WASHINGTON — Immigration officials failed to sufficiently screen the visa application that allowed San Bernardino attacker Tafsheen Malik into the country, according to House Judiciary Committee Chairman Bob Goodlatte, R-Va.

Goodlatte said he reviewed Malik’s immigration file, which the State Department has refused to make public.

“It is clear that immigration officials did not thoroughly vet her application,” Goodlatte said in a statement issued on Saturday.

Malik, a Pakistani national, arrived in the United States last year on a visa reserved for fiances and fiancees of U.S. citizens. After being allowed into the country, she married American Syed Rizwan Farook. The couple committed the Dec. 2 attack that killed 14 people in San Bernardino, Calif.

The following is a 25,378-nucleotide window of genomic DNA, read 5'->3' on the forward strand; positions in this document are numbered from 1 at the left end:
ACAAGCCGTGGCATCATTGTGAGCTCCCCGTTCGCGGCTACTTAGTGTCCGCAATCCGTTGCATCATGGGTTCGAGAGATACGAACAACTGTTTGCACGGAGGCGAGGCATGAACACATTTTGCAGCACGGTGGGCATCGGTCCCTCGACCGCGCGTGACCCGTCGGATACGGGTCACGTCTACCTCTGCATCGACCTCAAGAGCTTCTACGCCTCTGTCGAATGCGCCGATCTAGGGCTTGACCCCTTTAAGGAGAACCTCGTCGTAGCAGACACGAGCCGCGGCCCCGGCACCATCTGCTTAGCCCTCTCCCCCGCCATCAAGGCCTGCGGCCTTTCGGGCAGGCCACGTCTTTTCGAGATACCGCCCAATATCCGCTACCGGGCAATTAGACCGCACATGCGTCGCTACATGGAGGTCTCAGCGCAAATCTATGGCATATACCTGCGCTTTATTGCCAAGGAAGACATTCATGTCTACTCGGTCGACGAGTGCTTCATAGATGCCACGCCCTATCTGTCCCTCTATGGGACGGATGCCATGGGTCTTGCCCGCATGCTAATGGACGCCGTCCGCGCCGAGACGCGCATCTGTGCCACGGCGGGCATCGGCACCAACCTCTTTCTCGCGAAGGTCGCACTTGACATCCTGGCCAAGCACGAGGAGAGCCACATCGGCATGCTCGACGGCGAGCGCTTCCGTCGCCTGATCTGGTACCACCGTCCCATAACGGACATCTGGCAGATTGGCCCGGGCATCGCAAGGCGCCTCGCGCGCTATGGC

“In order to obtain a fiance visa, it is required to demonstrate proof that the U.S. citizen and foreign national have met in person,” Goodlatte said. “However, Malik’s immigration file does not show sufficient evidence for this requirement. What is worse, the immigration official reviewing Malik’s application requested more evidence to ensure the two met in person but it was never provided and her visa was approved anyway.”

Goodlatte’s announcement will increase pressure in Congress to tighten the screening of visa applications for foreigners to enter the U.S.

“Visa security is critical to national security, and it’s unacceptable that U.S. Citizenship and Immigration Services did not fully vet Malik’s application and instead sloppily approved her visa,” Goodlatte said. He said the House Judiciary Committee is working on a bill to “strengthen visa processing security.”

Goodlatte said the only proof that Malik and Farook gave immigration officials for having met in person is Farook’s statement that they had been together in Saudi Arabia and “copies of pages from their passports, containing visas to enter Saudi Arabia and stamps in Arabic.”

The immigration officials reviewing Malik’s application asked for the passport stamps to be translated into English to confirm that the two were in Saudi Arabia at the same time. But the file shows no such translation, Goodlatte said.